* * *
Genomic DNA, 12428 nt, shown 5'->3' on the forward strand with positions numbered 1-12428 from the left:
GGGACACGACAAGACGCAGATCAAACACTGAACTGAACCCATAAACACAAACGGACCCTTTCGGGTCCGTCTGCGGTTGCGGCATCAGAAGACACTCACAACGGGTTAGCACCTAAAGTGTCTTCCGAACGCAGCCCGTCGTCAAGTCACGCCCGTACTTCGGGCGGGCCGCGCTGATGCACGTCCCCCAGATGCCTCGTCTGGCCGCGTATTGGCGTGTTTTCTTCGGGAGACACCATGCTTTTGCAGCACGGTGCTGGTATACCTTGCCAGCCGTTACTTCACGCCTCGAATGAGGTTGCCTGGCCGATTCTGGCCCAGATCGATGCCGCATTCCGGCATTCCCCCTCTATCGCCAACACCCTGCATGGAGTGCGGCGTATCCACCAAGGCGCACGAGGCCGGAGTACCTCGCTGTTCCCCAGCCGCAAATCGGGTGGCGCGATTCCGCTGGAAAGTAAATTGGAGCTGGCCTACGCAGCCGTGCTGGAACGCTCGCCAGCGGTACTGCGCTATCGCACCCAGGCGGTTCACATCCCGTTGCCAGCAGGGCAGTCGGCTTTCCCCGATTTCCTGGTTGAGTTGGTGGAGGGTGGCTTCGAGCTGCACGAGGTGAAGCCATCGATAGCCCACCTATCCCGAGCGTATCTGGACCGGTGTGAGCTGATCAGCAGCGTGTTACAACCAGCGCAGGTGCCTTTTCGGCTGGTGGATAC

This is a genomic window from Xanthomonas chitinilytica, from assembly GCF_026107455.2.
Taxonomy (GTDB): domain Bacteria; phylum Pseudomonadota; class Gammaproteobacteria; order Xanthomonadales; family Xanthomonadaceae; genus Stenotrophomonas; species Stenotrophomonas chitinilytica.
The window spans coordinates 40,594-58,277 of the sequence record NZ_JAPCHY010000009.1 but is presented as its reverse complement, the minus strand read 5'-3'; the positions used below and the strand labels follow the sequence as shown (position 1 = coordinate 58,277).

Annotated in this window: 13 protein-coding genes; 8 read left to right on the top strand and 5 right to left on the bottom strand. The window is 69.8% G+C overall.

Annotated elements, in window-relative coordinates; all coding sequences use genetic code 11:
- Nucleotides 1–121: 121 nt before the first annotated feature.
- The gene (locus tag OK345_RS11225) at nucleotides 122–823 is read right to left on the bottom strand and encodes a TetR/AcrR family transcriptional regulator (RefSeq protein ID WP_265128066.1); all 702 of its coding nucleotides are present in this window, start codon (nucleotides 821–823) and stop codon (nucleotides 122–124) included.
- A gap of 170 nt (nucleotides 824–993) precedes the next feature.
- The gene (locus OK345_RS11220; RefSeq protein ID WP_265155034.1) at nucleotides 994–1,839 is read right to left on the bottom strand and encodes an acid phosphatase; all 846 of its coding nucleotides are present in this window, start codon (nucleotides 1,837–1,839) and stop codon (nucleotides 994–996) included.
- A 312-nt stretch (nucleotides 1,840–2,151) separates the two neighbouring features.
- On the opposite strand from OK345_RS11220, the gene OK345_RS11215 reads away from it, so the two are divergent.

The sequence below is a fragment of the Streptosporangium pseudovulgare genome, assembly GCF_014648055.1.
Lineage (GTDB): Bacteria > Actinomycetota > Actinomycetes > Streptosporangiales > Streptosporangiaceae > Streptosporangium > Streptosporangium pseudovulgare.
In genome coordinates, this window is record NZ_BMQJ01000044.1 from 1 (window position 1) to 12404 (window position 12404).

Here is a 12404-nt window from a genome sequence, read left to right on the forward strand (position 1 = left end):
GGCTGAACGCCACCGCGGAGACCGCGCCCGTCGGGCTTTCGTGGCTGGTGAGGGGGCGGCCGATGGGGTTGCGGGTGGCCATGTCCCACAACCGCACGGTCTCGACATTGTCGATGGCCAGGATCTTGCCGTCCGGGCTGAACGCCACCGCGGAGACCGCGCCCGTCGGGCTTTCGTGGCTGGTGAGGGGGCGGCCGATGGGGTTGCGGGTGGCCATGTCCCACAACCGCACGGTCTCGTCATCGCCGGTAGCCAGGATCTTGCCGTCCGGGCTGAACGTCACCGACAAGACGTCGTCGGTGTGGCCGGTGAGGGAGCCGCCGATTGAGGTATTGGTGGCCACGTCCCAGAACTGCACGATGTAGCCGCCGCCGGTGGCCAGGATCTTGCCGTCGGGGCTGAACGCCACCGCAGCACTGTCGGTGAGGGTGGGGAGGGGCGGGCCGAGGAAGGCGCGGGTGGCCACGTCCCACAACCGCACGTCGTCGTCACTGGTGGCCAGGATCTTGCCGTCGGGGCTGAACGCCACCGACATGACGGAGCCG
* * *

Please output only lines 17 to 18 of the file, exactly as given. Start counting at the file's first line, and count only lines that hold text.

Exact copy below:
Here is a 12404-nt window from a genome sequence, read left to right on the forward strand (position 1 = left end):
GGCTGAACGCCACCGCGGAGACCGCGCCCGTCGGGCTTTCGTGGCTGGTGAGGGGGCGGCCGATGGGGTTGCGGGTGGCCATGTCCCACAACCGCACGGTCTCGACATTGTCGATGGCCAGGATCTTGCCGTCCGGGCTGAACGCCACCGCGGAGACCGCGCCCGTCGGGCTTTCGTGGCTGGTGAGGGGGCGGCCGATGGGGTTGCGGGTGGCCATGTCCCACAACCGCACGGTCTCGTCATCGCCGGTAGCCAGGATCTTGCCGTCCGGGCTGAACGTCACCGACAAGACGTCGTCGGTGTGGCCGGTGAGGGAGCCGCCGATTGAGGTATTGGTGGCCACGTCCCAGAACTGCACGATGTAGCCGCCGCCGGTGGCCAGGATCTTGCCGTCGGGGCTGAACGCCACCGCAGCACTGTCGGTGAGGGTGGGGAGGGGCGGGCCGAGGAAGGCGCGGGTGGCCACGTCCCACAACCGCACGTCGTCGTCACTGGTGGCCAGGATCTTGCCGTCGGGGCTGAACGCCACCGACATGACGGAGCCG